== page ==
Two Pound Baby Nicknamed “Mighty Girl” Becomes One of the Smallest Ever to Have Heart Surgery

State   |   Steven Ertelt   |   Aug 1, 2014   |   5:01PM   |   Lansing, MI

Alexandra Mae Van Kirk was born July 7 in Grand Rapids, Michigan but she was diagnosed with critical pulmonary stenosis and weighed 2 pounds three ounces. Now the tiny tot has become one of the world’s smallest to have heart surgery — and the good news is that it seems to have worked.

Alexandra successfully underwent pulmonary balloon valvuloplasty at DeVos Children’s Hospital and she is getting stronger every day.
A week later, Alexandra Mae Van Kirk is showing signs that her heart is working as it should, and she’s growing.

‘She’s doing fantastic,’ her father, Matt Van Kirk, told The Grand Rapids Press.

alexandraDr. Joseph Vettukattil, who performed the pulmonary balloon valvuloplasty at DeVos Children’s Hospital in Grand Rapids, has done 300 such procedures over 20 years, but the smallest patient on which he performed it was 4 pounds.

The little girl only had a 35 percent chance of making it, and she could have become a victim of abortion if someone had suggested that her chances were too low. Instead, Mighty Girl and her parents proved their resilience.

Check out the rest of the amazing story:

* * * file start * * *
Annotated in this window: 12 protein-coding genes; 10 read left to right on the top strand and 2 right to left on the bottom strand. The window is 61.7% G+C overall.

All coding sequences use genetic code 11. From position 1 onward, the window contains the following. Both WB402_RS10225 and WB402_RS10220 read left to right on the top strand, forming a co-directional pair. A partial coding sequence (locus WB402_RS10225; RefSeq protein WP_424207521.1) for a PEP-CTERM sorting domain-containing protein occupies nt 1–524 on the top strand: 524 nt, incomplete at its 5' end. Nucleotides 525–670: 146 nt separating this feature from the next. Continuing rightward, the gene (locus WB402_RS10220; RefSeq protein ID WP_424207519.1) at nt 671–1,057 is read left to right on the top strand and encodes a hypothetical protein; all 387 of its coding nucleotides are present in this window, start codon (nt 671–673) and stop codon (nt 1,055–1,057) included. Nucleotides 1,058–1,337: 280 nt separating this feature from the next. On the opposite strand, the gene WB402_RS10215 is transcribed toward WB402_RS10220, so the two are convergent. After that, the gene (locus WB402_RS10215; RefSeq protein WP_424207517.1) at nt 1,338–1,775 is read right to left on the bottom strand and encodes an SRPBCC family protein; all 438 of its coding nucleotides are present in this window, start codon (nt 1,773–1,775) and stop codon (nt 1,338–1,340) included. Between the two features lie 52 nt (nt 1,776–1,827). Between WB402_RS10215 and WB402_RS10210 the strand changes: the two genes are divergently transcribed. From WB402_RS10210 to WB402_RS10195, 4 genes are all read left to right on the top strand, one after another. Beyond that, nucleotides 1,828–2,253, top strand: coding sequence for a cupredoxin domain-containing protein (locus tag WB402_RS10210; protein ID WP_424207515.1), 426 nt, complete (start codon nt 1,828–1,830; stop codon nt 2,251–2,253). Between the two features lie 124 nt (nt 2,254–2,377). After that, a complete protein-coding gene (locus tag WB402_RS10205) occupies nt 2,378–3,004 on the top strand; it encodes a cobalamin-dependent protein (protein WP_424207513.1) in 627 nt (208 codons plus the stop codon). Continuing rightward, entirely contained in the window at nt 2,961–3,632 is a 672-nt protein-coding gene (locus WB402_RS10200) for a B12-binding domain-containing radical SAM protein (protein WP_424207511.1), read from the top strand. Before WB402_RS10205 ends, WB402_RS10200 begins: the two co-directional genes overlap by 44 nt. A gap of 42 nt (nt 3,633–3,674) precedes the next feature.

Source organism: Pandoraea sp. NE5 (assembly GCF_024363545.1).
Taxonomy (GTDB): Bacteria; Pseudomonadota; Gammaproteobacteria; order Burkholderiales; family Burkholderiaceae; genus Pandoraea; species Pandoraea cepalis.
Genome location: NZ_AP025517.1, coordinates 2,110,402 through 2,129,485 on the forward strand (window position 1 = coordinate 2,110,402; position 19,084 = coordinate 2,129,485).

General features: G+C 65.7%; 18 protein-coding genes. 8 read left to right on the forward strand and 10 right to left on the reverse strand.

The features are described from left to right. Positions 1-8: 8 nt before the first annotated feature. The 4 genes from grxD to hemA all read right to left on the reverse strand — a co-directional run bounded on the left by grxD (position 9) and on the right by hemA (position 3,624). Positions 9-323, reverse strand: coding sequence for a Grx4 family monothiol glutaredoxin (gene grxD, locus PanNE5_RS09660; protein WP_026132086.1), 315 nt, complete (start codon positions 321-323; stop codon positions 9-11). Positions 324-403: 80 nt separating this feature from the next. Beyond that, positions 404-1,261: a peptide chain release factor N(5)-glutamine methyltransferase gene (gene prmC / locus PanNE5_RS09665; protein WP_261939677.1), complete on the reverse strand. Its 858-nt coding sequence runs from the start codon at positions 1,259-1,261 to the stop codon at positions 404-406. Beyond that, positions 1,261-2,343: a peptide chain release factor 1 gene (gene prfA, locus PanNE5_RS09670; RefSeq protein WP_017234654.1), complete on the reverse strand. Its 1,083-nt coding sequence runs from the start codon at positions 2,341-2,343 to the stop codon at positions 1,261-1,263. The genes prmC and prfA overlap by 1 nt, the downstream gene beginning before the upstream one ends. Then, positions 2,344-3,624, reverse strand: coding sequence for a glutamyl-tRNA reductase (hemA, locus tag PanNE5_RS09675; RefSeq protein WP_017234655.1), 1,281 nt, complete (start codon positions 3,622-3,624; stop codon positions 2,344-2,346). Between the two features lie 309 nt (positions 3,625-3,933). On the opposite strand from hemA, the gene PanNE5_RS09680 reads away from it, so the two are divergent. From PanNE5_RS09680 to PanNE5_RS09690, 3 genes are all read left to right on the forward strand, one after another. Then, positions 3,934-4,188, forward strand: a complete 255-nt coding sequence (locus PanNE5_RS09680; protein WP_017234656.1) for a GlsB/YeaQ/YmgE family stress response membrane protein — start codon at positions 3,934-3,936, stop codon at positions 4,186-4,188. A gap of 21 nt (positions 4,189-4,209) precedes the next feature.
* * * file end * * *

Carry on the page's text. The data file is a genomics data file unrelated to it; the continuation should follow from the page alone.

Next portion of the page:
Heidi Van Kirk cooed and cuddled her daughter in the neonatal intensive care unit at Helen DeVos Children’s Hospital on Wednesday, July 30. Alexandra snuggled against Mom’s arm, scrunched her face, stretched her legs and curled her hand into a fist.

Her miniature fist – about the size of a walnut – provides a clue to the difficulty of the procedure that saved Alexandra’s life.

Dr. Joseph Vettukattil, the pediatric cardiologist who performed the pulmonary balloon valvuloplasty, explains: Alexandra’s heart is about the size of that fist. In that tiny heart are four chambers. And in one of those chambers lay a thickened valve that pinched an artery, forcing the heart to work extra hard to pump blood to the lungs.

Vettukattil’s mission was to thread a catheter with an inflatable balloon into the slender artery and expand the balloon, widening the opening so blood could flow through easily.

An internationally known children’s heart specialist, he was recruited from England a year ago to serve as chief of pediatric cardiology at DeVos Children’s. He has done 300 pulmonary balloon valvuloplasties in the past 20 years.

But the smallest patient he ever performed it on was 4 pounds. And he has heard of only one or two other babies smaller than Alexandra who have undergone the procedure.

“It was very tricky,” he said.

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Alexandra – nicknamed Sasha by her parents – has been a fighter from the beginning, even in the womb, moving and kicking with gusto.

The Van Kirks, who live in Grand Rapids, also have a 17-month-old daughter, Josephine. When Heidi was 22 weeks pregnant with Alexandra, an ultrasound showed the baby was small for her stage of gestation. In follow-up checks with fetal and maternal health specialists, the news was progressively worse. Alexandra slipped further down the growth track.

“We have always referred to her as our Mighty Girl. We call her our Mighty, Feisty Girl now.” – Heidi Van Kirk

“They gave her 35 percent chance of making it to a live birth,” Heidi said.